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Child health in Iceland before and after the economic collapse in 2008
  1. Geir Gunnlaugsson
  1. Correspondence to Dr Geir Gunnlaugsson, Faculty of Social and Human Sciences, School of Social Sciences, University of Iceland, IS-101 Reykjavik, Iceland, Iceland; geirgunnlaugsson{at}


After rapid economic growth, more than 90% of the Icelandic banking system collapsed within 2 weeks in October 2008. A severe economic crisis of historic proportion ensued from which Iceland is still recovering. To protect those most vulnerable, governmental response included policy measures aimed to address the needs of children, families, the elderly, those on social benefits and the unemployed. By the maintenance of free universal healthcare for pregnant women and children, child health has been preserved. Six years later, there is little notable impact of the crisis on key child health indicators. Yet, the proportion of children born small-for-gestational age increased from 2.0% to 3.4%. One important pillar for the outcome is the good coverage and easy access to universal healthcare, educational and social services with highly qualified professionals. Iceland has shown that, by protecting the most vulnerable and maintaining universal access to healthcare, children's health and well-being can be maintained during an economic crisis.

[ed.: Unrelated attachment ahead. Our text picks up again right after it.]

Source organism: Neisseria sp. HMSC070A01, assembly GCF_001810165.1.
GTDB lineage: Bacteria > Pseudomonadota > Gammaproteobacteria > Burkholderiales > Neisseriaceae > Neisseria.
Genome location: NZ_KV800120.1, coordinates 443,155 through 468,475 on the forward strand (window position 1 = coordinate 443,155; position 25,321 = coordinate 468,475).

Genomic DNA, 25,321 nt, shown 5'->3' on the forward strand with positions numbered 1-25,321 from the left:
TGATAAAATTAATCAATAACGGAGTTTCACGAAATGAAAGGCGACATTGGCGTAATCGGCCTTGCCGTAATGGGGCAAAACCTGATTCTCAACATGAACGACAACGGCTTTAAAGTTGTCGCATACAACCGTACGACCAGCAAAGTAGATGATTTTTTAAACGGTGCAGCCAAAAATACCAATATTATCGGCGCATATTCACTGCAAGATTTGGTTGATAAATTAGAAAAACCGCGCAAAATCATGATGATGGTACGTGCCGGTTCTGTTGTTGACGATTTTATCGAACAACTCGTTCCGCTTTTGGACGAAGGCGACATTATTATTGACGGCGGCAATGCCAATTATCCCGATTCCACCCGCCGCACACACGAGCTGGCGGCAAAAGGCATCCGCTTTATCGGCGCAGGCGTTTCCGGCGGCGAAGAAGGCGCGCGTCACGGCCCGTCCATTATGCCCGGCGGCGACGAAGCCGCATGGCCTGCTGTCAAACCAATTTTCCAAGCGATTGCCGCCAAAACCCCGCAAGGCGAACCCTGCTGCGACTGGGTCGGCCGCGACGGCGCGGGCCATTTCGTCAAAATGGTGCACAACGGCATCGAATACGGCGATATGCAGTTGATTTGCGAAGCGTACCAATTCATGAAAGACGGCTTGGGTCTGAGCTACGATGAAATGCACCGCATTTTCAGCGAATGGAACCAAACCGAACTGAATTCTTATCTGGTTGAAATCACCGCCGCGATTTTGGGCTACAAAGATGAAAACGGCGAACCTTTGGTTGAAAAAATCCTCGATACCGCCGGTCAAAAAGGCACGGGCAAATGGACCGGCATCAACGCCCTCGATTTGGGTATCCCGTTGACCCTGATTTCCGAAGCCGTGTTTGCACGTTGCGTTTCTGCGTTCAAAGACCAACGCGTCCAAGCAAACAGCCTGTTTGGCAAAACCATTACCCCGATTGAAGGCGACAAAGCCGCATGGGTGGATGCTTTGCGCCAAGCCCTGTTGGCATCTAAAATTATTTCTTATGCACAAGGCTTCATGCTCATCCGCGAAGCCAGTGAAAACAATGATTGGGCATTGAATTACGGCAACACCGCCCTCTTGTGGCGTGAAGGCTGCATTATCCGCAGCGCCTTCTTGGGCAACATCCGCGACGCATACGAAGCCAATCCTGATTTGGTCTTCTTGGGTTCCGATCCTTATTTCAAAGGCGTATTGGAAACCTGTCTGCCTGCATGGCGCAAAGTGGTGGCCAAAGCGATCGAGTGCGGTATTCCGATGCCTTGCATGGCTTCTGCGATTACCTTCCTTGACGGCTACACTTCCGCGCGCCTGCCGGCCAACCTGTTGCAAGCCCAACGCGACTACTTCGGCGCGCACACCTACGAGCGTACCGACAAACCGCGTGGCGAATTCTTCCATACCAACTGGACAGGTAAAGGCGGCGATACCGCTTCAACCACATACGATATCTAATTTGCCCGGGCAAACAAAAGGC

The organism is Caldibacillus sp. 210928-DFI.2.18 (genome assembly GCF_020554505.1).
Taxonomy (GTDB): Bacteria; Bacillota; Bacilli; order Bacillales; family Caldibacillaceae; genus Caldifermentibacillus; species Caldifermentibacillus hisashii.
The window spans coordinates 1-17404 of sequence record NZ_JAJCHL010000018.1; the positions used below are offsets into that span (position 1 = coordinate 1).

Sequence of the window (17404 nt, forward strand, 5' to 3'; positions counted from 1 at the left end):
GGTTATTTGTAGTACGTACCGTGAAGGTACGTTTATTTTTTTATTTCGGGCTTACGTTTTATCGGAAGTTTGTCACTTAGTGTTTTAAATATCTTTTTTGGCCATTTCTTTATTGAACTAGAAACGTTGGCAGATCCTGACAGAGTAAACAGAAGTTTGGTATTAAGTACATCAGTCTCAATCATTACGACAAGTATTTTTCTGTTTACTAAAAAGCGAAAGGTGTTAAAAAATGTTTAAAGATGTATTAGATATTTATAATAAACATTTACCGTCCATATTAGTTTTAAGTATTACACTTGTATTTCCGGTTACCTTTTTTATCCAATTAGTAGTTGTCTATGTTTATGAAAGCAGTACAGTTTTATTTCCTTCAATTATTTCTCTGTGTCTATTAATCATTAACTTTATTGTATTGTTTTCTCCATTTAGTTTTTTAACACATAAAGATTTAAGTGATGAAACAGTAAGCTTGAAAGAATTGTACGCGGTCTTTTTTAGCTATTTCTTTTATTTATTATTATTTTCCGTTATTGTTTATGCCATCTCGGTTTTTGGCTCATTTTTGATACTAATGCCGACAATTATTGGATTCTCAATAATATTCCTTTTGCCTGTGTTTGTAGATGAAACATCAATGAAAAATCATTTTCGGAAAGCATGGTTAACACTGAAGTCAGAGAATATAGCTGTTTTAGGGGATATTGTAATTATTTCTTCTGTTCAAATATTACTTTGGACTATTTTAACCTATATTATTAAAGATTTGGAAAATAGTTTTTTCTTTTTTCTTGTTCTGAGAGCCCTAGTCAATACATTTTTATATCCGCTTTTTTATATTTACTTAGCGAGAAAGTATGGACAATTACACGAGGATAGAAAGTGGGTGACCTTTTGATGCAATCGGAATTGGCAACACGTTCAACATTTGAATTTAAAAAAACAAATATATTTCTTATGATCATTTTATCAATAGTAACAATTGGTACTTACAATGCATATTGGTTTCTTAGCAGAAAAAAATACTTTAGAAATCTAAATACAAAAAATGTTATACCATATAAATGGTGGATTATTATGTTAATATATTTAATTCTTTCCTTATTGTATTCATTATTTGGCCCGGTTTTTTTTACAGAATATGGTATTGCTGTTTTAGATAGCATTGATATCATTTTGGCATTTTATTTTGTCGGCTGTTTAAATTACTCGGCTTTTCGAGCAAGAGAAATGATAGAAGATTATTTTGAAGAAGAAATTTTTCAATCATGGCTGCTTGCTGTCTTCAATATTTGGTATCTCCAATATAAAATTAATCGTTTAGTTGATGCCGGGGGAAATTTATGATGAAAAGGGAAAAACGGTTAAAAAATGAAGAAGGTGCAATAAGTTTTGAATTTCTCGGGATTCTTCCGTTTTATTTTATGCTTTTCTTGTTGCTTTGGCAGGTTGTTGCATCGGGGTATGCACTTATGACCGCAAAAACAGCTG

• Public Health
  • Delivery of Health Care; Integrated
  • Health Policy
  • Economic Recession
  • Child Welfare

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